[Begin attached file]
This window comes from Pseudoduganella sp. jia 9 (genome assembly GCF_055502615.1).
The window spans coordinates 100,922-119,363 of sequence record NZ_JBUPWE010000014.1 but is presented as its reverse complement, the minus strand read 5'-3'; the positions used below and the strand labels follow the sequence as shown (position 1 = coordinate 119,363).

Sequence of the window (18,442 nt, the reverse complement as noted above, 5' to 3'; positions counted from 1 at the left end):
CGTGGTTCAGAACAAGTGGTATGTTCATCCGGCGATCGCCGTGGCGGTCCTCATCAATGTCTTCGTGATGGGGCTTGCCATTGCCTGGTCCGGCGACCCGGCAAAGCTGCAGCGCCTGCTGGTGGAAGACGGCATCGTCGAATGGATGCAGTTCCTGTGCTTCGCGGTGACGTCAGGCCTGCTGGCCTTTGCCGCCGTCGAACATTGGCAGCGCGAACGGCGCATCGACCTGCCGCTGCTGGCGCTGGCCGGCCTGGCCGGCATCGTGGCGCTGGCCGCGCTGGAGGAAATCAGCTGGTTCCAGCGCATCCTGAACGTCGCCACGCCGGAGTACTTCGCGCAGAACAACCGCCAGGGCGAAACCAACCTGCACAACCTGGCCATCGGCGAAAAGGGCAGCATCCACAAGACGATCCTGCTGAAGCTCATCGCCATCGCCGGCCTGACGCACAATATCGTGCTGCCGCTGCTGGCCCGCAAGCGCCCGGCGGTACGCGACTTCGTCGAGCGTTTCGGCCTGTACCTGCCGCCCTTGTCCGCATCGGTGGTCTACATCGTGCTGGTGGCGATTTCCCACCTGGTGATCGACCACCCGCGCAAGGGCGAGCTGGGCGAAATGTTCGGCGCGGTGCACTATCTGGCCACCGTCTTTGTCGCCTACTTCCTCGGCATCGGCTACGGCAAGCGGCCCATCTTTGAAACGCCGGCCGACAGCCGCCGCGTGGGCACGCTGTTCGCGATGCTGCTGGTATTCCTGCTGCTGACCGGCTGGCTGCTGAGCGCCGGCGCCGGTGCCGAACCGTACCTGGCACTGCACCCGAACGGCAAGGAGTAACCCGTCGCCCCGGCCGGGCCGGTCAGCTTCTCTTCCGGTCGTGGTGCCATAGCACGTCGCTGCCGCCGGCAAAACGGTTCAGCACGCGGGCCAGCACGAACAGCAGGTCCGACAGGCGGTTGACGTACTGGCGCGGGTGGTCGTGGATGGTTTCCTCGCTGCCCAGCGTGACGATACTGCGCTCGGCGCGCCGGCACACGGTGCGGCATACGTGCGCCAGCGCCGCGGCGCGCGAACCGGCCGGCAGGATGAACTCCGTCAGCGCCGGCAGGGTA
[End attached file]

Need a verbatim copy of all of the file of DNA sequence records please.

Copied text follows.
This window comes from Pseudoduganella sp. jia 9 (genome assembly GCF_055502615.1).
The window spans coordinates 100,922-119,363 of sequence record NZ_JBUPWE010000014.1 but is presented as its reverse complement, the minus strand read 5'-3'; the positions used below and the strand labels follow the sequence as shown (position 1 = coordinate 119,363).

Sequence of the window (18,442 nt, the reverse complement as noted above, 5' to 3'; positions counted from 1 at the left end):
CGTGGTTCAGAACAAGTGGTATGTTCATCCGGCGATCGCCGTGGCGGTCCTCATCAATGTCTTCGTGATGGGGCTTGCCATTGCCTGGTCCGGCGACCCGGCAAAGCTGCAGCGCCTGCTGGTGGAAGACGGCATCGTCGAATGGATGCAGTTCCTGTGCTTCGCGGTGACGTCAGGCCTGCTGGCCTTTGCCGCCGTCGAACATTGGCAGCGCGAACGGCGCATCGACCTGCCGCTGCTGGCGCTGGCCGGCCTGGCCGGCATCGTGGCGCTGGCCGCGCTGGAGGAAATCAGCTGGTTCCAGCGCATCCTGAACGTCGCCACGCCGGAGTACTTCGCGCAGAACAACCGCCAGGGCGAAACCAACCTGCACAACCTGGCCATCGGCGAAAAGGGCAGCATCCACAAGACGATCCTGCTGAAGCTCATCGCCATCGCCGGCCTGACGCACAATATCGTGCTGCCGCTGCTGGCCCGCAAGCGCCCGGCGGTACGCGACTTCGTCGAGCGTTTCGGCCTGTACCTGCCGCCCTTGTCCGCATCGGTGGTCTACATCGTGCTGGTGGCGATTTCCCACCTGGTGATCGACCACCCGCGCAAGGGCGAGCTGGGCGAAATGTTCGGCGCGGTGCACTATCTGGCCACCGTCTTTGTCGCCTACTTCCTCGGCATCGGCTACGGCAAGCGGCCCATCTTTGAAACGCCGGCCGACAGCCGCCGCGTGGGCACGCTGTTCGCGATGCTGCTGGTATTCCTGCTGCTGACCGGCTGGCTGCTGAGCGCCGGCGCCGGTGCCGAACCGTACCTGGCACTGCACCCGAACGGCAAGGAGTAACCCGTCGCCCCGGCCGGGCCGGTCAGCTTCTCTTCCGGTCGTGGTGCCATAGCACGTCGCTGCCGCCGGCAAAACGGTTCAGCACGCGGGCCAGCACGAACAGCAGGTCCGACAGGCGGTTGACGTACTGGCGCGGGTGGTCGTGGATGGTTTCCTCGCTGCCCAGCGTGACGATACTGCGCTCGGCGCGCCGGCACACGGTGCGGCATACGTGCGCCAGCGCCGCGGCGCGCGAACCGGCCGGCAGGATGAACTCCGTCAGCGCCGGCAGGGTA